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Canada Flips China the Loon

Preparing for an Oil Sands Showdown

Written by Keith Kohl
Posted January 12, 2011

We have the bald eagle and Canada has the loon.

Well, not exactly...

Although the loon, which is about the same size as a duck, isn't the “official” bird of Canada, we'll give it the interim title for now — or at least until it's dethroned by a better beak.

Don't get me wrong; I like a good loon as much as the next guy, but it's not why I'm driving to Canada in 2011.

You see, Canada's good fortune can be extremely profitable for savvy investors, and things are going to get much better going forward...

Setting the stage for a showdown

I recently reminded my readers of China's never-ending quest for energy... The International Energy Agency reported China's energy demand will jump 75% by 2035.

Can you blame them for buying stakes in nearly every major oil project on earth?

There's one area in particular they've set their sights on: the Canadian oil sands.

Their oil sands buying spree is still going strong. The country has funneled more than $8 billion into oil sands investments during the last 15 months.

PetroChina snagged a 60% stake in two oil sands projects, costing nearly $2 billion.

Hopefully OPEC won't feel too left out...

Flipping China the loon

The problem, however, is that China might not get what they're after.

Alberta is welcoming oil sands investors with open arms, but Premier Ed Stelmach has made it clear that they won't take over — no matter how much money is thrown at the province.

Last week, Mr. Stelmach was quick to alleviate concerns, saying:

We have many, many investors in the oil sands, from many different countries, including many state-owned enterprises. Let's say if one company, whether it be state-owned or not, but one large company wanted to buy everybody out, I can assure you that we wouldn't allow that to happen because it would not only affect production... but also royalties.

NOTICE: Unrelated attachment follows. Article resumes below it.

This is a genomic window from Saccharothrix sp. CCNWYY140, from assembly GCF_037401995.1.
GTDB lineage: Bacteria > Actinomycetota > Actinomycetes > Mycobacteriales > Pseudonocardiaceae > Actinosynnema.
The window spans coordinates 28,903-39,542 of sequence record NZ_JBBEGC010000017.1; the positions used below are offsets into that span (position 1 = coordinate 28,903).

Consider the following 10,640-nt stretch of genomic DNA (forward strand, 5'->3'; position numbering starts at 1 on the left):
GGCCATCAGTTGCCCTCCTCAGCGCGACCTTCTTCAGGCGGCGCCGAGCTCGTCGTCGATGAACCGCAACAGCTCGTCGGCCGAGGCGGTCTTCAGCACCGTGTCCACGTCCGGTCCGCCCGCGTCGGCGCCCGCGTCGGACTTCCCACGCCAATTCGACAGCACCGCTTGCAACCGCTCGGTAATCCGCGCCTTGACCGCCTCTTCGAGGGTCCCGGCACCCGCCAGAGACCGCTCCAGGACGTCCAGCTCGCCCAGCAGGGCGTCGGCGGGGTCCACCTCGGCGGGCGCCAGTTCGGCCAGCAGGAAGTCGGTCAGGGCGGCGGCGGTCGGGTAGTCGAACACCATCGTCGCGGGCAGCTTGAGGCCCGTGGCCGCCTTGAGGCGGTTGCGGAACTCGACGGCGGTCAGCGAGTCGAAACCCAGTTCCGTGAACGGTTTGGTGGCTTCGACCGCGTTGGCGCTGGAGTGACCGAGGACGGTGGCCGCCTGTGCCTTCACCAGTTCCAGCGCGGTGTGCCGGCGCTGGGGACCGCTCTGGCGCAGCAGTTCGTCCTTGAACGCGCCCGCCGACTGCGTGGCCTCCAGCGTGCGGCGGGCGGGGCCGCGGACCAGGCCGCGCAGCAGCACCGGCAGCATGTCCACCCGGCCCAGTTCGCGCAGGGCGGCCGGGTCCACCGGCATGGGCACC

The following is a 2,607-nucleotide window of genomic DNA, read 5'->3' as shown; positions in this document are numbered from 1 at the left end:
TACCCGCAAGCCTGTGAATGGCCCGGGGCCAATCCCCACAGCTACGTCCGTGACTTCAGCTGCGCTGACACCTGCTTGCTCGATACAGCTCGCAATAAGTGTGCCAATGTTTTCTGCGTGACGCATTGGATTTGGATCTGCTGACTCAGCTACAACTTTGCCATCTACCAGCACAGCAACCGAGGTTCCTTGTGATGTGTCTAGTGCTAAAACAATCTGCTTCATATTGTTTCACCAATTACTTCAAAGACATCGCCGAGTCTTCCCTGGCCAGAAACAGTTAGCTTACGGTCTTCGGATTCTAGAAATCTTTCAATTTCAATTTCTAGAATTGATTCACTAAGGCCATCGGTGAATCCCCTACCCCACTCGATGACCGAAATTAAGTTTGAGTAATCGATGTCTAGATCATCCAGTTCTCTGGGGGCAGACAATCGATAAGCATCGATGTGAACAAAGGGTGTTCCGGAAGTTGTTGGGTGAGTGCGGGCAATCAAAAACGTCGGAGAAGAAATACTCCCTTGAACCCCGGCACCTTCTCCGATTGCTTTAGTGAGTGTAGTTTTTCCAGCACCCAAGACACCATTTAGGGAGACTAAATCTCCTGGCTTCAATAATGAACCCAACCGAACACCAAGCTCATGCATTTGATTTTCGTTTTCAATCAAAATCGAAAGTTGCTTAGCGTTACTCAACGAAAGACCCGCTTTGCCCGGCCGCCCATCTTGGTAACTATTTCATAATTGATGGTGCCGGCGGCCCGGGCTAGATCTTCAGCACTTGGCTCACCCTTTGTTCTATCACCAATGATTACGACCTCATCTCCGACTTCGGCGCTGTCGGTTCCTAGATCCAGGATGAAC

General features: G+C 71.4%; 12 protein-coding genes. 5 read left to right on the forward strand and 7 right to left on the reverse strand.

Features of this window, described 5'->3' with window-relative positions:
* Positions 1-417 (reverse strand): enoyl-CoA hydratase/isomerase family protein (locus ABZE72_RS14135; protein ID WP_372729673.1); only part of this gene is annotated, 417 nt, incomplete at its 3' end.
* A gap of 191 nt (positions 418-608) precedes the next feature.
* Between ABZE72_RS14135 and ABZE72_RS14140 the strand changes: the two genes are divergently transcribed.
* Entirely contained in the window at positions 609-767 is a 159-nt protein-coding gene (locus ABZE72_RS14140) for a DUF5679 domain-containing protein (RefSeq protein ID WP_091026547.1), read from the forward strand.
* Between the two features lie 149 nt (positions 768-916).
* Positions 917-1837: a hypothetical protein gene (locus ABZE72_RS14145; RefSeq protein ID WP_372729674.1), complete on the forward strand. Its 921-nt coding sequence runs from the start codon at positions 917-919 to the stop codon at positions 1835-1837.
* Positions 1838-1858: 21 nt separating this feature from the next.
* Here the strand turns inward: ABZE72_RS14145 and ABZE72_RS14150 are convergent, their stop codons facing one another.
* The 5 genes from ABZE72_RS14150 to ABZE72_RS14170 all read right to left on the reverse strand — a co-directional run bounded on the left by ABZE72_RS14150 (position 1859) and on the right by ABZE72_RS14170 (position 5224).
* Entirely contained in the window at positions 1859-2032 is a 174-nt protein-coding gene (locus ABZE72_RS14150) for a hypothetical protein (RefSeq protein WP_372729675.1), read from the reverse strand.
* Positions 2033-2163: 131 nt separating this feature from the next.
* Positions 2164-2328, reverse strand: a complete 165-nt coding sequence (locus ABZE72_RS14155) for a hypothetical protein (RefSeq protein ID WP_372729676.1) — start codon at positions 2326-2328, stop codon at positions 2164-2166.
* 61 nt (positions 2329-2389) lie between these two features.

China may have other obstacles obtaining that Canadian crude, too.

As you know, they aren't the only country hard up for crude oil...

Competition for future demand

Make no mistake, dear reader, the U.S. holds the title. We are the unconquerable, reigning world champion in energy consumption — consuming a quarter of the world's oil supply and making up less than 5% of production.

Sure, there's good news on the horizon.

In 2009, our daily oil production increased for the first time in decades.

But no matter how much we want to daydream, let reality step in a moment: the United States will never again regain its former glory.

Peak oil production US

And to think that every president since Nixon has said the U.S. will shed its independence on foreign oil...

So much for that pipe dream, which has been fed to us by politicians during election years — and sometimes just when they need a good speech.

Or is it?

There's even more good news in that department. As it turns out, our oil imports from OPEC have been declining:

  • Venezuelan oil exports to the U.S. have dropped to levels not seen in more than 18 years. At this rate, we'll be importing less than a million barrels per day from them in 2011.

  • The same goes for the lion of OPEC, Saudi Arabia. In 2009, oil imports from the Saudi Kingdom did fall below a million barrels per day — a feat not seen in the last 22 years.

  • Take your pick of any of our OPEC enablers, and you'll see the same curve.

It's a fact that will sober you up to the realities of the U.S. dependency on Canada.

And if that doesn't do the trick — or at least set you on the bullish path toward the oil sands — perhaps this will:

canadian oil imports 1-12-11

Did you notice how our imports barely dropped as oil prices crashed 77% during the latter half of 2008?

Look even closer at the EIA data, and you'll see that when the market hit the fan in August 2008, Canadian imports declined for only two months before recovering.

By October, 2008, monthly imports of Canadian oil were already higher than a year prior.

Still not enough to stay bullish on our northern neighbors?

A few months later, when oil prices hit rock bottom — $33 per barrel — our imports of Canadian crude broke a new all-time record.

How can you afford to not be bullish on Canadian oil?

It's the reason my readers are smiling right now. My last two Canadian plays — one of which revolutionizing the entire production process — will break wide open for investors in 2011.

Until next time,

Keith Kohl

keith kohl

Editor, Energy and Capital

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